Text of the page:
'Cloak Of Invisibility' Gets Even Closer To Reality

Scientists are getting much closer to achieving a perfect "cloak of invisibility," this time using a diamond-shaped device to help clean up some of the loose ends from previous attempts.

Building on research done in 2006, electrical engineers at Duke University in Durham, N.C., have improved how the edges of their "cloak" work, allowing light to pass around an object without reflections so that the human eye can't see it. Light waves are bent around the object, making it appear not to be there.

The trick was to use a diamond-shaped cloak developed by graduate student Nathan Landy with properties carefully matched at the diamond's corners, to move light waves perfectly around a cylinder.

The researchers say they have used "a similar row-by-row design" to previous attempts, but added copper strips to create a more complicated — and better performing — material.

The results of their work were published Nov. 11 in the online journal Nature Materials.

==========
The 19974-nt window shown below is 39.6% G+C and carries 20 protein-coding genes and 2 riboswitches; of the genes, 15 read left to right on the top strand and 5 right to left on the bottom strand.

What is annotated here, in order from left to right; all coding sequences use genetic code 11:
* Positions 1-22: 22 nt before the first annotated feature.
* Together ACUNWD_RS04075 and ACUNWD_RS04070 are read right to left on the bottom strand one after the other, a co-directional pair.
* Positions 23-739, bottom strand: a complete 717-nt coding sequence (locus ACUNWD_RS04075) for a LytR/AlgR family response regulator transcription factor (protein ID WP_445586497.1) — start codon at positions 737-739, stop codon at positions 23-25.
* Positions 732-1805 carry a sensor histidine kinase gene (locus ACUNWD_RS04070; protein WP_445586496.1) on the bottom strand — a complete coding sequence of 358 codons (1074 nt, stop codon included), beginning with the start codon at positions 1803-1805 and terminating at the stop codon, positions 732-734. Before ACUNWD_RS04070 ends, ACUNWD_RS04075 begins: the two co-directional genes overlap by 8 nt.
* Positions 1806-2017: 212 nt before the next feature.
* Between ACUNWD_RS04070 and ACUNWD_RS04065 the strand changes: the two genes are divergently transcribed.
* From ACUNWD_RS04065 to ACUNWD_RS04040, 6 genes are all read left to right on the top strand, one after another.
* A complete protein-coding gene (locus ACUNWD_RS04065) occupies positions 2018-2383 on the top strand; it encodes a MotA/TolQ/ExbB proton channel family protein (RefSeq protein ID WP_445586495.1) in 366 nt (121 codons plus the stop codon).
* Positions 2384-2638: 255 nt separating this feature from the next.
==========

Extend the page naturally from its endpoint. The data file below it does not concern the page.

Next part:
David R. Smith — who worked on the previous research — and Landy say the new findings could be important in transforming how light or other waves can be controlled or transmitted.

In the same way that wires gave way to fiber optics, the new meta-material could change the way light and waves are transmitted.

In earlier attempts, the materials used allowed for some "wave loss," which meant people could see cloaked objects around the edges. The effect was akin to being able to see reflections in a piece of clear glass, while still seeing through it .

"Since the goal was to demonstrate the basic principles of cloaking, we didn't worry about these reflections," Landy said in a Duke release.

Those reflections have now been reduced using a different strategy with added copper strips. The original cloak consisted of parallel and intersecting strips of fiberglass etched with copper.

"This to our knowledge is the first cloak that really addresses getting the transformation exactly right to get you that perfect invisibility," Smith told BBC News.

"It's like the card people in Alice in Wonderland. If they turn on their sides, you can't see them, but they're obviously visible if you look from the other direction."

The research was partly funded by the U.S. Office of Naval Research and the Army Research Office.


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